Star Trek is a decent action adventure film in its own right as Kirk and Spock struggle to understand one another and thwart a villain who is technologically advanced to a point that even attempting to stop him is ridiculous. This, too, is a detail the writers and director got very right; the idea that any ship from Star Trek (the original series) would even slow down a ship as advanced as Nero's is more or less a joke. Still, as movie viewers, it is hard not to enjoy the conceit of the Enterprise blazing with phasers and enduring multiple blasts and mines from the enemy ship.
Finally, the acting in Star Trek is impressive. While Simon Pegg and Karl Urban may have been poorly cast as far as ages in relation to their characters (McCoy is supposed to be six years older than Kirk and Scotty is supposed to be eleven years older and the actors hardly seem older than Kirk, especially after Urban cleans up), they nail the type and character once they are there. Chris Pine is inspired as the young James T. Kirk and I return to my assertion that Zachary Quinto is genius casting for Spock. Quinto is able to pull off most effectively the non-emotional aspects of Spock and make a well-realized character. Quinto's facial expressions connote far more than his words and he takes the mantle from Nimoy with impressive grace.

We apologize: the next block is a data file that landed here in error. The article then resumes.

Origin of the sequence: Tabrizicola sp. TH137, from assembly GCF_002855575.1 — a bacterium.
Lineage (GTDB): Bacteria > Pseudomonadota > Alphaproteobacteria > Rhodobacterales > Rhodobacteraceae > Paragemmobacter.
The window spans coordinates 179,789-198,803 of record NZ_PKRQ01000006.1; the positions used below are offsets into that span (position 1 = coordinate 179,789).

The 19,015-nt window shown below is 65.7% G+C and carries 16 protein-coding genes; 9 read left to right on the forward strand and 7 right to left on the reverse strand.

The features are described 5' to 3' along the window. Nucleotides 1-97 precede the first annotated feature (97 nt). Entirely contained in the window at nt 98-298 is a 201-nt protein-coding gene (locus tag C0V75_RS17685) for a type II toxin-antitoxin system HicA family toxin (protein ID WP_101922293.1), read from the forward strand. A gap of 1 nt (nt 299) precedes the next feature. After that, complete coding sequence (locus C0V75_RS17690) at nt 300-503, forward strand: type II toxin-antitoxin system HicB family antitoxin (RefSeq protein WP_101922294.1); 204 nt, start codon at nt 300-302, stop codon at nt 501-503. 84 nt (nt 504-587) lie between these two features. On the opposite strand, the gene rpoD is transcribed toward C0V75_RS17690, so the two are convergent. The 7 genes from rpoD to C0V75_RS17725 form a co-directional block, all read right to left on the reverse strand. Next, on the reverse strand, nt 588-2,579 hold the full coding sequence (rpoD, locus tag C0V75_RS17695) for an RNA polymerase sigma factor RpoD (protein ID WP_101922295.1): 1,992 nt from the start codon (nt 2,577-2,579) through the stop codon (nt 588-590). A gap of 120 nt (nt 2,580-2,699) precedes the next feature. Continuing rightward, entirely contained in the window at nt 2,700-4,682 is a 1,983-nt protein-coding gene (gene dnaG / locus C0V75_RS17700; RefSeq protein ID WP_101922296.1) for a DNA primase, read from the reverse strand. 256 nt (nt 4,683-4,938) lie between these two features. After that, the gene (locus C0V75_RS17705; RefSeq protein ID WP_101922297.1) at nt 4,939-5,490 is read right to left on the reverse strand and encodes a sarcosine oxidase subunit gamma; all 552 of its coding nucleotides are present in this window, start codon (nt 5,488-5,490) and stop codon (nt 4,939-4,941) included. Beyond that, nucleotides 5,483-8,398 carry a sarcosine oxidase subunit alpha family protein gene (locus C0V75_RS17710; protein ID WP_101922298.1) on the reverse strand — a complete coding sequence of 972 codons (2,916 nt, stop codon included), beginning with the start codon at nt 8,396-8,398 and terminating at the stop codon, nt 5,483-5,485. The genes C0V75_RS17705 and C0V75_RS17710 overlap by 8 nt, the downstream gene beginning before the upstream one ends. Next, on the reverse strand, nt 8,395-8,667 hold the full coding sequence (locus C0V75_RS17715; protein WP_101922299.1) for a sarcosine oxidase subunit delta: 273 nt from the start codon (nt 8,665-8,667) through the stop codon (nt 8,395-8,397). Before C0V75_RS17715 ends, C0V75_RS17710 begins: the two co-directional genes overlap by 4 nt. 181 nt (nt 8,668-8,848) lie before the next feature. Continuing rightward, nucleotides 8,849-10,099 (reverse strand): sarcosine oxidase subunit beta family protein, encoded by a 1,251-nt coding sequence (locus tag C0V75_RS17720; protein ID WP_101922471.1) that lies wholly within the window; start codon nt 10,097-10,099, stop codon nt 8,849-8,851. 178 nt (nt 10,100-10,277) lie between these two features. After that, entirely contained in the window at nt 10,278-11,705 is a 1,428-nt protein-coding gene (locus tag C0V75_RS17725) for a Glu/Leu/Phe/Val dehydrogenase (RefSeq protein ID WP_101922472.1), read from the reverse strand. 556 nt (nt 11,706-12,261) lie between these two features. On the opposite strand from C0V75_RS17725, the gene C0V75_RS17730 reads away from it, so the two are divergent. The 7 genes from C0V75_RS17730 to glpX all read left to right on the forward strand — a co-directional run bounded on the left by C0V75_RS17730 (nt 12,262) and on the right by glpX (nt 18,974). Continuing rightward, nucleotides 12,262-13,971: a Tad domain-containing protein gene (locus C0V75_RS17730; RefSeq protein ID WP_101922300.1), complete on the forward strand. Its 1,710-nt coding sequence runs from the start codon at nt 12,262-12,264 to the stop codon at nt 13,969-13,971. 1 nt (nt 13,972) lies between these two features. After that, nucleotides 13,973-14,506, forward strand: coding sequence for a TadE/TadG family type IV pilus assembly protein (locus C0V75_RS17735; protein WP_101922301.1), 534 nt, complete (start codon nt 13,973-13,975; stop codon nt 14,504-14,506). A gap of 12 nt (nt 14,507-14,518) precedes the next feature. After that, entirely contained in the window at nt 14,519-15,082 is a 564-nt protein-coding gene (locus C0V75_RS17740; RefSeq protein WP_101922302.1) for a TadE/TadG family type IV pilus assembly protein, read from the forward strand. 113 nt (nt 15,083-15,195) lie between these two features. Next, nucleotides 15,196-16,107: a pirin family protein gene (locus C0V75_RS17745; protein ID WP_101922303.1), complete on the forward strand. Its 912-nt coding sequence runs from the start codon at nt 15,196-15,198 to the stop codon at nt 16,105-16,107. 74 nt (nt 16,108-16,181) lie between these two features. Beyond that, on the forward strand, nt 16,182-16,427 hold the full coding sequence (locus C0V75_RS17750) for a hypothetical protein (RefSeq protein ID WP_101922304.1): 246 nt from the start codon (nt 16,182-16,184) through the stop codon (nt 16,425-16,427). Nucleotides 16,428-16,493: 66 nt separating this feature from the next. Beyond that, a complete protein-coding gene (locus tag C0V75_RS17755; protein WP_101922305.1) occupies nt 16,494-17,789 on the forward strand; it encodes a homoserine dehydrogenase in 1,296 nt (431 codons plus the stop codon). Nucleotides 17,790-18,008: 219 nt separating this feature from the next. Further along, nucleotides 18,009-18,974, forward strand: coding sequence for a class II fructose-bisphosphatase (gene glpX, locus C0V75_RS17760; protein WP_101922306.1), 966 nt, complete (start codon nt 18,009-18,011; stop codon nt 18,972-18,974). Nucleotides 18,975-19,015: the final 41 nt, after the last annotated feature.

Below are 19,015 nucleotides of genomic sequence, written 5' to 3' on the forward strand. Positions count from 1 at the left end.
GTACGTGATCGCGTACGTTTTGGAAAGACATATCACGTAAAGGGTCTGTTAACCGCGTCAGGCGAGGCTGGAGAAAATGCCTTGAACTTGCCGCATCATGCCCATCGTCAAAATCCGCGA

But the one who steals the show is Zoe Saldana as Uhura (who finally gets a first name in this film!). Saldana is sassy, forthright and she takes a character who was too-often relegated to the background and runs with her. Saldana portrays Uhura as educated, fun and powerful in realistic ways. It is a pleasure to watch her work.
Fans of the original Star Trek will enjoy a few very subtle gags, though, most notably the presence of a Tribble when Scotty first appears in the movie! (For those looking, when Scotty is first introduced, listen closely and you'll hear a Tribble purring and if you check out the right side of the screen, you'll see a cage with a Tribble or two in it!)
So, for all of the naysayers and for those who do not know Star Trek, this was THE science fiction film to watch last summer. It is funny, action-packed and well-conceived, despite a few problems that cannot be written off due to temporal anomalies. Fans of the franchise will enjoy the catchphrases and those who have never seen Trek will enjoy the way it all comes together independent of the in-jokes. It is a well-put together film and worth seeing on the big screen.
For other time-travel or alternate universe movies, please visit my reviews of:
Harry Potter And The Prisoner Of Azkaban
Prince Of Persia: The Sands Of Time
For other Star Trek reviews, please be sure to visit my index page by clicking here!
© 2009, 2010 W.L. Swarts. May not be reprinted without permission.